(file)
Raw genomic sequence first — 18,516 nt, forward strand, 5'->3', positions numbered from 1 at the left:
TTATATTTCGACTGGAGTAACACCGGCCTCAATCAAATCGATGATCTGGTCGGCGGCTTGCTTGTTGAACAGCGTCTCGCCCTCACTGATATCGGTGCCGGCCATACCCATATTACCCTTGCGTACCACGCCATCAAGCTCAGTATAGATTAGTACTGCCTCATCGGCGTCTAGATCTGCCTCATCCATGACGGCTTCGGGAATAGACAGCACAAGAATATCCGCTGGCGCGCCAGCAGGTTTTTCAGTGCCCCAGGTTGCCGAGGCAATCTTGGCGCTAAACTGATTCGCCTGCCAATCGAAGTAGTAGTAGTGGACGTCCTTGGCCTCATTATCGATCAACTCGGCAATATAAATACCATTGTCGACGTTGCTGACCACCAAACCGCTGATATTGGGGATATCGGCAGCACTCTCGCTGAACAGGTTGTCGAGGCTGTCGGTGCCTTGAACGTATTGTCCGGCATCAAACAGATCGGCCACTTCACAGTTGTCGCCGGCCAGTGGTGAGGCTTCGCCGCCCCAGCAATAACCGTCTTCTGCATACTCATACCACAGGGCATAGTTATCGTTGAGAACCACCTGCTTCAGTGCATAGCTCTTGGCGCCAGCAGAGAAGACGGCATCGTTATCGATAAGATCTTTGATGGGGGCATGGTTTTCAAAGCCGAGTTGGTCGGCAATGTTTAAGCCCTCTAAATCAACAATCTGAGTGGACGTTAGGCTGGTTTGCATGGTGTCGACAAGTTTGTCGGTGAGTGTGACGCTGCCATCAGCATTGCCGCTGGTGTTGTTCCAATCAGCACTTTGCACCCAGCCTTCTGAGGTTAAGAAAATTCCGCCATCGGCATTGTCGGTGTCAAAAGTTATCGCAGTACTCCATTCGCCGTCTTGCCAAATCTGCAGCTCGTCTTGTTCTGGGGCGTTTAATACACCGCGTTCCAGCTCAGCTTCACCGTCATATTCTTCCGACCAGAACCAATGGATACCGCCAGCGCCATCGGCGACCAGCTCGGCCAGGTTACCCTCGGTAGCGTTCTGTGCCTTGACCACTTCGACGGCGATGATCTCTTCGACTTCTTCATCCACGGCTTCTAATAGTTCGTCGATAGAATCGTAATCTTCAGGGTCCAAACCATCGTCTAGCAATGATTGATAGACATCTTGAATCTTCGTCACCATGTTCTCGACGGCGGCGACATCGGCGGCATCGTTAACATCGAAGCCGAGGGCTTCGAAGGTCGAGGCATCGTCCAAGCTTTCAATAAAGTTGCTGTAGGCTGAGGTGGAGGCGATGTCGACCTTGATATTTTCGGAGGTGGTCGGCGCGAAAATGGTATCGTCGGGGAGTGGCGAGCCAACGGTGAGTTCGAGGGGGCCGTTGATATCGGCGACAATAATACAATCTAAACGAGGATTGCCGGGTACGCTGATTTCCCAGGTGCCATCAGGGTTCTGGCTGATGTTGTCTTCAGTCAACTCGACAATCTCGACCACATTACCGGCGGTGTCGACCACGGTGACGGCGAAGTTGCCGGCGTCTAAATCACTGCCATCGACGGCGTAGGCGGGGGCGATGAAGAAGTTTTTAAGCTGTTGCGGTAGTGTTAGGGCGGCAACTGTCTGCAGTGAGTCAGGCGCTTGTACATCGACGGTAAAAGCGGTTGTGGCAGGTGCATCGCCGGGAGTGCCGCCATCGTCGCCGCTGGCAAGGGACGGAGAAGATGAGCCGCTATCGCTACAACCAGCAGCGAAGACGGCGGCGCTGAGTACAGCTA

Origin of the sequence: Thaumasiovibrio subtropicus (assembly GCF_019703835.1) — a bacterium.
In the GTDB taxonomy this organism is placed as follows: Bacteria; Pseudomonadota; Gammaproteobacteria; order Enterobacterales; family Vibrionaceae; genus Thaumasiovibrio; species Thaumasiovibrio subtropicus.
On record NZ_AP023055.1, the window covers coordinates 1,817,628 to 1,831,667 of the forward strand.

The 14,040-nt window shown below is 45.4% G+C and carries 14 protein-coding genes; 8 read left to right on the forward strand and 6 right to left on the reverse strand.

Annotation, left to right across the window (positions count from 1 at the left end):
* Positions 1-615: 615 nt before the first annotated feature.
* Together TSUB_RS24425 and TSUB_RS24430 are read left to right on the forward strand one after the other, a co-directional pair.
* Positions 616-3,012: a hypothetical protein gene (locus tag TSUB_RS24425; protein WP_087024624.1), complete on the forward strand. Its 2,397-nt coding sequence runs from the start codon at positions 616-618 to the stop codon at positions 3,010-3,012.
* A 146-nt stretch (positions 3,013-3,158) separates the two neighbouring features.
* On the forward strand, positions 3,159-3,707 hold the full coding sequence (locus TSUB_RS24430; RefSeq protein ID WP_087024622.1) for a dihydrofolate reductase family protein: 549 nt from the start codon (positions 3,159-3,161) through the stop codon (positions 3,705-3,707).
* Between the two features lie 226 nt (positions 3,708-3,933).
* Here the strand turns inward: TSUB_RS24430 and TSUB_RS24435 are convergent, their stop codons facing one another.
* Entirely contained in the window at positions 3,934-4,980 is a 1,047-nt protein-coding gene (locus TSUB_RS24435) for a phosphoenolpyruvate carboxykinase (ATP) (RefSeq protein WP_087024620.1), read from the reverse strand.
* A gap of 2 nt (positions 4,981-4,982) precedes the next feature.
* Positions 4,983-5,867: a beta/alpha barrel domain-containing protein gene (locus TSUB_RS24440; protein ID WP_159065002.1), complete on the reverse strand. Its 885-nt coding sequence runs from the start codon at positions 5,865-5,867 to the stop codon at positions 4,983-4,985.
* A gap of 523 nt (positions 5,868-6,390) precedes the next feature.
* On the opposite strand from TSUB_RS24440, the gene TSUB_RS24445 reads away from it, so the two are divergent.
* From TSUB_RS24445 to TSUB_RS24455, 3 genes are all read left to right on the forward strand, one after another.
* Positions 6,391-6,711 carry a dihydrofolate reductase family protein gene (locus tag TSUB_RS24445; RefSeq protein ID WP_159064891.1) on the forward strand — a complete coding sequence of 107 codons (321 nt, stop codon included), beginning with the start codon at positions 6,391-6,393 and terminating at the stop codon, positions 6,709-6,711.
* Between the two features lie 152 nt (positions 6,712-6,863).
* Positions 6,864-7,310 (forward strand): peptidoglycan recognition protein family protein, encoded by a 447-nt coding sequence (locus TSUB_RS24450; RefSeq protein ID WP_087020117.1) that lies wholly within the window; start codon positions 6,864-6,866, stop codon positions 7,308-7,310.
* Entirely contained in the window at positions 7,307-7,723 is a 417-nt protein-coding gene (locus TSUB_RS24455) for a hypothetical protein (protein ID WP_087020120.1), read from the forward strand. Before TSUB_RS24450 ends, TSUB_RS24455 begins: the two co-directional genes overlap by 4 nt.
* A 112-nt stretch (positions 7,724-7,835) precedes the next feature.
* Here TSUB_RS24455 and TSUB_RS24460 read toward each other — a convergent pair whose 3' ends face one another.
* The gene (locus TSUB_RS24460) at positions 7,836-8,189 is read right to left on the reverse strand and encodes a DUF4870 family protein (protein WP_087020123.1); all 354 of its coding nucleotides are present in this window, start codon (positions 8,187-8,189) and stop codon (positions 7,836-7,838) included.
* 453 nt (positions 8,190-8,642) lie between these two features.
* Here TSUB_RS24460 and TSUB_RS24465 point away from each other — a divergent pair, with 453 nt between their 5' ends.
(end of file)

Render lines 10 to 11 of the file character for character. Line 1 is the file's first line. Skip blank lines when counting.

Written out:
* Positions 616-3,012: a hypothetical protein gene (locus tag TSUB_RS24425; protein WP_087024624.1), complete on the forward strand. Its 2,397-nt coding sequence runs from the start codon at positions 616-618 to the stop codon at positions 3,010-3,012.
* A 146-nt stretch (positions 3,013-3,158) separates the two neighbouring features.